Css Specificity

It often happens that the properties of an element are set by several different css selectors. For example, it could happen that the colour of a headline is generally set as black on all h1 elements (with the css h1 {color: black;}) while it at the same time is set as, say, green on headlines that have class="green" (with the css h1.green {color: green;}).

Css specificity is the prioritisation the browser does in order to decide, which css property that must prevail. Css specificity is only relevant when the same element has been declared by several selectors.

In the example of the green headline, it might feel obvious for most that it of course must become green. But in many scenarios it is not that obvious. It is therefore a necessity to know how the browser prioritises.

How to calculate specificity

Specificity can be calculated as a value. The selector with the highest value will prevail. If two properties happen to have the exact same specificity value, the one that appears last int he css code will prevail.

To calculate specificity, start at 0:

  • Add 1000 for the style attribute
  • Add 100 for each id
  • Add 10 for each attribute, class and pseudo-class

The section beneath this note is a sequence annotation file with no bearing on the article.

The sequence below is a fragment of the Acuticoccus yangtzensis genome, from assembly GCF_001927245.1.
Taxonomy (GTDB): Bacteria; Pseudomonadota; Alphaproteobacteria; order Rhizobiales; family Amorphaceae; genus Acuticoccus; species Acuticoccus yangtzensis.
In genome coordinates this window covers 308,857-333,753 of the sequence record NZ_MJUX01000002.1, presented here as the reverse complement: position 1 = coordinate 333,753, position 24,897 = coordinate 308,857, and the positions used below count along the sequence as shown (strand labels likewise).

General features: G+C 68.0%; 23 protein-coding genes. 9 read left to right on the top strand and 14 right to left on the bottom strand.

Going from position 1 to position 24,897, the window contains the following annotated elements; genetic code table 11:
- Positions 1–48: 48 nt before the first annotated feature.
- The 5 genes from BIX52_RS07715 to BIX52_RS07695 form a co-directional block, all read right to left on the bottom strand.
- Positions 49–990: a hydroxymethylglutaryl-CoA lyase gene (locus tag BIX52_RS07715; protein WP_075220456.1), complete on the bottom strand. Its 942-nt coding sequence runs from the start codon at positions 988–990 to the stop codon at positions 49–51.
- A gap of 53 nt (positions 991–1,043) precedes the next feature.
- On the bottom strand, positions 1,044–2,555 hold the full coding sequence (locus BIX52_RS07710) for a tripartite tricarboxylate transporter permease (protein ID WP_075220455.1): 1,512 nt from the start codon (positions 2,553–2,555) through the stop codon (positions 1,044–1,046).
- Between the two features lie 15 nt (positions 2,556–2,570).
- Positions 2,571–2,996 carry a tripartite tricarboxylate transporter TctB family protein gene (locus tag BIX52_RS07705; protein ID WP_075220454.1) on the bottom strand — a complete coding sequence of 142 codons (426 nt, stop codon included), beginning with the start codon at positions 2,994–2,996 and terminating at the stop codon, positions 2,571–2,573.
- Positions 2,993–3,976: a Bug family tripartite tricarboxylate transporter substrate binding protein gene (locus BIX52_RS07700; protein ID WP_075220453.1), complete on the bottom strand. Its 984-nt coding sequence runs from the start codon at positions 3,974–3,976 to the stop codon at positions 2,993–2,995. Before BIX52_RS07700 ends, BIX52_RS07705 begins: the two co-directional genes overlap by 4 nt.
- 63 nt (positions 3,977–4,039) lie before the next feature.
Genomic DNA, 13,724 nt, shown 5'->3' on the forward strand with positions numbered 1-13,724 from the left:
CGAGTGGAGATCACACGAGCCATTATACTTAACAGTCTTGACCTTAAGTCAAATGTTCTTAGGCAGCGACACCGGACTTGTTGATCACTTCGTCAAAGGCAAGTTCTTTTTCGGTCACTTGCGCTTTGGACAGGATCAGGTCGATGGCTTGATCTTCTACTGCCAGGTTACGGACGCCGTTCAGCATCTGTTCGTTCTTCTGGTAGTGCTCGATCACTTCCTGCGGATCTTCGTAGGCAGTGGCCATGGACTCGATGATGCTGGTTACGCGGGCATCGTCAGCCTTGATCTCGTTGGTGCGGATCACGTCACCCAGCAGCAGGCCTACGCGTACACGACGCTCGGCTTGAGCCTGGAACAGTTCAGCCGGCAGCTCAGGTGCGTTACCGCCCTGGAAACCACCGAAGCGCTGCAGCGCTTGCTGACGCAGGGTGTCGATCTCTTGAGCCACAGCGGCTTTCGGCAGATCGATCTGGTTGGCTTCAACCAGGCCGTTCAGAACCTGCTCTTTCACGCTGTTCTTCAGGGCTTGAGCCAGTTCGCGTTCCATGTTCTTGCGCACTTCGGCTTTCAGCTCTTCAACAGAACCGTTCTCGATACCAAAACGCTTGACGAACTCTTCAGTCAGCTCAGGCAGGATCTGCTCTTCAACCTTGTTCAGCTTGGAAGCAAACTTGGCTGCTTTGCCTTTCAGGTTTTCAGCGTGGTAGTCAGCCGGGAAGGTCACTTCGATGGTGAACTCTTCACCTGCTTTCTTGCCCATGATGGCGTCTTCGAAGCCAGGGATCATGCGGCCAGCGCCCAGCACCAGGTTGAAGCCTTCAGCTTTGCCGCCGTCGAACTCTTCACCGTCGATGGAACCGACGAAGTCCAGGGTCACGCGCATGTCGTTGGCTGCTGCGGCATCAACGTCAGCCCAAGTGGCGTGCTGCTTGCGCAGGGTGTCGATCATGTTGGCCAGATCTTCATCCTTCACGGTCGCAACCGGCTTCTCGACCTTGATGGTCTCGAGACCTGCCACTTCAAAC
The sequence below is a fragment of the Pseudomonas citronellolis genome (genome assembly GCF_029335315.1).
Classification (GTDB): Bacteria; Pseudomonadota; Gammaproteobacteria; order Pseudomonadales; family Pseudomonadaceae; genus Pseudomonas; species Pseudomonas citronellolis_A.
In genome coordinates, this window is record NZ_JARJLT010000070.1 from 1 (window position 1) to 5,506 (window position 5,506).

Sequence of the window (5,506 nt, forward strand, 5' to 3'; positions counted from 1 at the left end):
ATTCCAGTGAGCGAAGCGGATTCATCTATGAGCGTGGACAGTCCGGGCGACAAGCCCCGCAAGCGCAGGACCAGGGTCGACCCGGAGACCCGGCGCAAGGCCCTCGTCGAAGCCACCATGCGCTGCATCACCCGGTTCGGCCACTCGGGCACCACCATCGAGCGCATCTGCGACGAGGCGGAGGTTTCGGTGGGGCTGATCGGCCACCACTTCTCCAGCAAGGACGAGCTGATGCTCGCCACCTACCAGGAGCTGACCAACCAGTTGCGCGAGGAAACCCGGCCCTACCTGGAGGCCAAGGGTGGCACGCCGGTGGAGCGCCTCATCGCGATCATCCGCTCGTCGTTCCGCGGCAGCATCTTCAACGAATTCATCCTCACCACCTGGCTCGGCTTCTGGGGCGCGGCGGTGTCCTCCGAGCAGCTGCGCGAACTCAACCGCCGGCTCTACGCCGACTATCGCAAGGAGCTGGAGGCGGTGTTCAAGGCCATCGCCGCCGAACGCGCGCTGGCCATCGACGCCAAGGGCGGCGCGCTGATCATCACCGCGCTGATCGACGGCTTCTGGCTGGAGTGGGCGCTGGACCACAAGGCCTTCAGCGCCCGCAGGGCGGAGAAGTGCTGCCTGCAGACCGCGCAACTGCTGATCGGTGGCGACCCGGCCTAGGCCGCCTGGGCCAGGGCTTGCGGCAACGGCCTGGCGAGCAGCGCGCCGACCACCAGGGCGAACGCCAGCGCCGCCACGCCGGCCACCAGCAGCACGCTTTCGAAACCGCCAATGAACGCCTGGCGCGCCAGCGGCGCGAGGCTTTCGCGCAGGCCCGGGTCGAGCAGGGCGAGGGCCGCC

• Add 1 for each element and pseudo-element

In an example like:

body #container .navigation a:visited {...}

the specificity will be:

100 (#container) + 10 (.navigation) + 10 (:visited) + 1 (body) + 1 (a) = 122

Specificity examples

* {...}0
span {...}1
span a {...}1+1 =2
a:hover {...}1+10 =11
span h1.green {...}1+1+10 =12
h1.green.large {...}1+10+10 =21
#container div h1.green {...}100+1+1+10 =112
<span style="...">1000


The !important selector is available in css to overwrite other selectors. Avoid it if possible, as it make the css code unstructured. It should never be necessary to use !important when the developer has full control of and access to the code. In other cases, it might be necessary to use !important, such as when working in systems where some preset css code must be overwritten.
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